If we used our phones more like a hammer, would our life be a lot better? At least, according to the musical genius himself,
Look at your phone as a tool, not an obligation. Would you walk around with a hammer in your pocket? You would pick up a hammer when you needed it. You would never be addicted or obligated to it. Use your phone like a hammer only pick it up when you need it. — Kanye West
It is a bit of very good advice.
I still use the iPhone 5SE I purchased almost three years ago that has been begging to be put out of its misery for quite some time now. I chuckle a bit inside whenever I drop it and everyone around me gasps in terror. It is so old that I couldn’t care less. It is almost ridiculous how often I drop it from various heights and angels, and it, somehow, has refused to break and end its own misery.
My dad has joked that Apple might have a trophy for me for managing to still use such an old iPhone model, and for how beat up it is while still managing to work. If they do, please contact me here.
. . .
A smartphone is an amazing tool.
It is seriously one of the greatest inventions of our time, to have made such an astounding and innovate instrument available for mass consumption. Your average person now has access to almost all the world knowledge and information at their fingertips. However, corporates have managed to engineer smartphones to exploit our attention, and many of us have fallen victims to the attention economy.
According to a recent report, we spend 2.5 hours on our phones, every single day. Why anyone would need to use their phone 17.5 hours a week unless they work part-time at a call center? It is very unlikely that the majority of that time is spent looking up, let us say, the historical significance of residential schools, or how to manage our emotional health through exercise.
Every time I glance over at someone scrolling through their phone, because I’m a very nosey individual, they are almost always scrolling through Instagram or Snapchat.
People pay ~$1,200 for the newest iPhone model, ~$70 for a monthly unlimited data plan, and use their phone for taking pictures, and scrolling through social media and memes 90% of the time.
Basically, we have managed to make a great tool available for the average person and then decided to use it to waste time on unproductive activities.
Again, the smartphone is, by design, meant to exploit our attention.
It takes a very conscious effort, sustained long term, to be able to overcome the inherently attention-grabbing model of the smartphone. Although I have deleted all my social media accounts, I still spend WAY too much time on useless websites that simply waste my time without contributing much to my day to do life, and even hindering it at times. Is browsing memes and gossip websites an inherently human condition that I should abandon trying to overcome? Perhaps.
Even so, not all hope is lost.
Even my crappy old iPhone has been proven itself to be useful in so many ways. Below are some of the ideas for how I have managed to make my phone as USEFUL and PRACTICAL as possible.
How I use my phone as a tool, and not an obligation
Keeping my old crappy iPhone is a political decision.
My home screen has 11 apps that are practical and/or help increase my productivity: my Calendar app, my Clock, Focus Keeper, Hoopla (a digital library), Messages, Photos, Podcasts, Settings, iTunes, Phone, and Safari.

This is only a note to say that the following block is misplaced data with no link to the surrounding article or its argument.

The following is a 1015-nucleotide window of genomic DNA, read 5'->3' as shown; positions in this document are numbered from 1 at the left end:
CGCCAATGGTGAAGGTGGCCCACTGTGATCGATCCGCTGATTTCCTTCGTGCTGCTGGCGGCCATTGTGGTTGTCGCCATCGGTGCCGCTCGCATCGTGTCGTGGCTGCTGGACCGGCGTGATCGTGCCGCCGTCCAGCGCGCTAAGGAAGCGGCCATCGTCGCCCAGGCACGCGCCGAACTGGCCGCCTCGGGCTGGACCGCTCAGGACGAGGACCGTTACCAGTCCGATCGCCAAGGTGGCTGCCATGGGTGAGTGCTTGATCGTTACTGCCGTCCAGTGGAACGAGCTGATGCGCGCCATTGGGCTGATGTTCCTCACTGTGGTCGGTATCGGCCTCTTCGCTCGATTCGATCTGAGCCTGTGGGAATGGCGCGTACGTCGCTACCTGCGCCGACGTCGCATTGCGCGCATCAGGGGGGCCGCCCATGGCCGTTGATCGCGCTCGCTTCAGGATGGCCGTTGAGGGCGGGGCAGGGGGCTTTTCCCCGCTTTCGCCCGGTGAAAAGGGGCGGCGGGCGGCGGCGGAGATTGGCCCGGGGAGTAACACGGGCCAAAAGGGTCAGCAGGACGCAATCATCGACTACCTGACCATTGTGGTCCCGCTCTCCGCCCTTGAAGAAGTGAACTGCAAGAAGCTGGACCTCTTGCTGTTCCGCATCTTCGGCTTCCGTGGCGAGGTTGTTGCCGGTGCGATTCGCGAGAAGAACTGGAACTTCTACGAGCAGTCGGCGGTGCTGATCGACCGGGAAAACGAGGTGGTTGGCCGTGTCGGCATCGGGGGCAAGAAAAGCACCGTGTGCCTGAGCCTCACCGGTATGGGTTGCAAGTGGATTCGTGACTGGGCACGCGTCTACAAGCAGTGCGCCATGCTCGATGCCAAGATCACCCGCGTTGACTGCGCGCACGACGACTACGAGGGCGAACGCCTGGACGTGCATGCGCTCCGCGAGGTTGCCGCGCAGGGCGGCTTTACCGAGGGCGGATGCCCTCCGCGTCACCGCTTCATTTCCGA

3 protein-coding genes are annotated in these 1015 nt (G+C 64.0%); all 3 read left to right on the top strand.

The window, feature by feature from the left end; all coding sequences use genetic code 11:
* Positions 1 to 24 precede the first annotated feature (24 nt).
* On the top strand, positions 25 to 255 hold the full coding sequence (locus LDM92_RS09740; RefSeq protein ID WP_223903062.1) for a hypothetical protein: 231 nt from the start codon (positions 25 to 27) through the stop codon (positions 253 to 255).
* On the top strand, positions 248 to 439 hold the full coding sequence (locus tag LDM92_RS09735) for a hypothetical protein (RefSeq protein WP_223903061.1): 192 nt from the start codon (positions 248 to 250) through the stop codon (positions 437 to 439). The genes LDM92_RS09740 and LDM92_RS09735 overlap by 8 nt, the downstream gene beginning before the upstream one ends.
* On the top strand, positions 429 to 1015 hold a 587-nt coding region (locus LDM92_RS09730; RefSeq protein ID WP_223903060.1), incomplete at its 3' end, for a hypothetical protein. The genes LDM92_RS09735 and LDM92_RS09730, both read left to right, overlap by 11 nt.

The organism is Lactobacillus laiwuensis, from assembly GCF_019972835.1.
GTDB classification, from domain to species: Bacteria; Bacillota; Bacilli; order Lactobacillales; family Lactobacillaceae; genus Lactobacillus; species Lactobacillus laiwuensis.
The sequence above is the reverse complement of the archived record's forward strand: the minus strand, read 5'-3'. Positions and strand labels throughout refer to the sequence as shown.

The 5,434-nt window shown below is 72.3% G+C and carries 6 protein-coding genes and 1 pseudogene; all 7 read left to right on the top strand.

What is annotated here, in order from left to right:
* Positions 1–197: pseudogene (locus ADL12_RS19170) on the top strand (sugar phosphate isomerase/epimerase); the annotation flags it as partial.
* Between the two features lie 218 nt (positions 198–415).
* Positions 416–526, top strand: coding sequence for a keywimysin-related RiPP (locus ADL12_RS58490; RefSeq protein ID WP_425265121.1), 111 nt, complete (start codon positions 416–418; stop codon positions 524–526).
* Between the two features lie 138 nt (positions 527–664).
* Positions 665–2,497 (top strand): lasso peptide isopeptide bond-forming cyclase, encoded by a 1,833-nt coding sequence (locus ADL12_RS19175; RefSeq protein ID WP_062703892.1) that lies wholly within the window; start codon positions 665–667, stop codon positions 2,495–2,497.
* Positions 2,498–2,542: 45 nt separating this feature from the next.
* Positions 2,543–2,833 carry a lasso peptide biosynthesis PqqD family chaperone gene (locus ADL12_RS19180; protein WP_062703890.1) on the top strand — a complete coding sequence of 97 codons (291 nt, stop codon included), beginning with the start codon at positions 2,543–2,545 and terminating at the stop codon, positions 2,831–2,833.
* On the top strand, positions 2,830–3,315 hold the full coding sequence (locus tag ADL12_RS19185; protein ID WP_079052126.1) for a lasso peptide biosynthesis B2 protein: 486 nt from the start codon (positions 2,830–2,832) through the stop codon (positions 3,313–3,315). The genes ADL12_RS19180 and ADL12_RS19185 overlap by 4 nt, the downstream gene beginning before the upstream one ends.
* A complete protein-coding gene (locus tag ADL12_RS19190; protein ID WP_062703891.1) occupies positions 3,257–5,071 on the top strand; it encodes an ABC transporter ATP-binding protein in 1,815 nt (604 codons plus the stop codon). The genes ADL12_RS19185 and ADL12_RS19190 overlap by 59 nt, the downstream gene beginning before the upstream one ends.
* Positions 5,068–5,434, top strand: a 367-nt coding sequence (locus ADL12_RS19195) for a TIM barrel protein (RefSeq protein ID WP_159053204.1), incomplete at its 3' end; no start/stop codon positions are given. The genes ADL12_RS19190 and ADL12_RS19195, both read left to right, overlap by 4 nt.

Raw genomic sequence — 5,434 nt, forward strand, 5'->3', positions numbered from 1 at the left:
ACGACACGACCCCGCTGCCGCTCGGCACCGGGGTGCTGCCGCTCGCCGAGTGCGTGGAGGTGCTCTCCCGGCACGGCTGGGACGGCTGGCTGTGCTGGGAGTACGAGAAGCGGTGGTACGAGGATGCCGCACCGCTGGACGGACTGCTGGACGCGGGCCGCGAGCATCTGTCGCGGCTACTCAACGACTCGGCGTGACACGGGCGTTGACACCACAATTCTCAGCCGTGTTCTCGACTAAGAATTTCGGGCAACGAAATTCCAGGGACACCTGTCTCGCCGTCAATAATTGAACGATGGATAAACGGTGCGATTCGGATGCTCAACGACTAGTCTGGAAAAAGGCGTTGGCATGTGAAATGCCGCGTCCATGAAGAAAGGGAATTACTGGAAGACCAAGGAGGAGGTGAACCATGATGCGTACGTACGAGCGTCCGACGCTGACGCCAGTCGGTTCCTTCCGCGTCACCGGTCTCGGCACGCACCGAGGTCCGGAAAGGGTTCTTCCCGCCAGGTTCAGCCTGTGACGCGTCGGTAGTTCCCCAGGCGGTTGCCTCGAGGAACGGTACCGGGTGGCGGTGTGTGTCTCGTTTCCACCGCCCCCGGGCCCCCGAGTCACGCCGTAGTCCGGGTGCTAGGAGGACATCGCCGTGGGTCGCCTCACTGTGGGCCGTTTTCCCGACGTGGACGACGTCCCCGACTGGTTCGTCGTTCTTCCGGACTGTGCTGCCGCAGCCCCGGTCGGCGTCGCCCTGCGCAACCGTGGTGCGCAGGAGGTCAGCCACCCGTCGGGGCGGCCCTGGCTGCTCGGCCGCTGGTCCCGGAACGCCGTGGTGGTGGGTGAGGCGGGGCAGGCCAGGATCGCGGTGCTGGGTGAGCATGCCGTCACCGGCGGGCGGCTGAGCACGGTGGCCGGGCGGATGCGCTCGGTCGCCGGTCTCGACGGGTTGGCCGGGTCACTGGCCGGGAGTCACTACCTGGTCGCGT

Seeing those (productivity) apps when you first turn on your phone will encourage you to use them more frequently and keep them at the top of your mind.
On a second page, I have a folder titled Lifestyle, and that has my Banking app, Evernote, Notes, Sudoku, Whatsapp, WordPress, and the Uber app. The Sudoku app is the only entertainment based app I have installed, and I find is a great way to pass time while still allowing my brain to think and process stuff.
I absolutely adore my Hoopla app, which gives me free access to an enormous selection of music, audiobooks, and ebooks to enjoy on the go. The Maps app is evidently very convenient to get around places. I have talked about the Focus Keeper app here. Podcasts are just awesome. Some of my current favorite podcasts are the Simple Sophisticate, the Secret Room, Freakonomics, and Gastropod. I plan things, make lists, jot down ideas and even journal in my Notes and Evernote apps.
In other words, I have managed quite well to make my phone as useless as possible to be used for instant gratification activities. Its minimal apps and set up forces me to listen to a podcast, read an ebook, or just write down some ideas in my Notes app, instead of scrolling through pointless crap.
. . .
The biggest change I have made, of course, has been cultivating a mind shift regarding my relationship with my phone. I try to be conscious and mindful of what I’m using my phone for by asking myself questions like ‘why do I care about this celebrity gossip?‘ or ‘Do I really need to read another article telling me how to have the BEST productive morning?‘, then I feel so ashamed that I throw my phone across the Atlantic ocean.
Jokes aside, it has been very empowering to make changes to help me utilize my phone as a tool, and not a distraction device. I am a weak being that is easily manipulated by attention-grabbing apps, online platforms, and memes. However, by making a conscious effort to be mindful of my phone use and make intentional changes to adopt a more positive relationship with my phone, I have found the results to be extremely rewarding.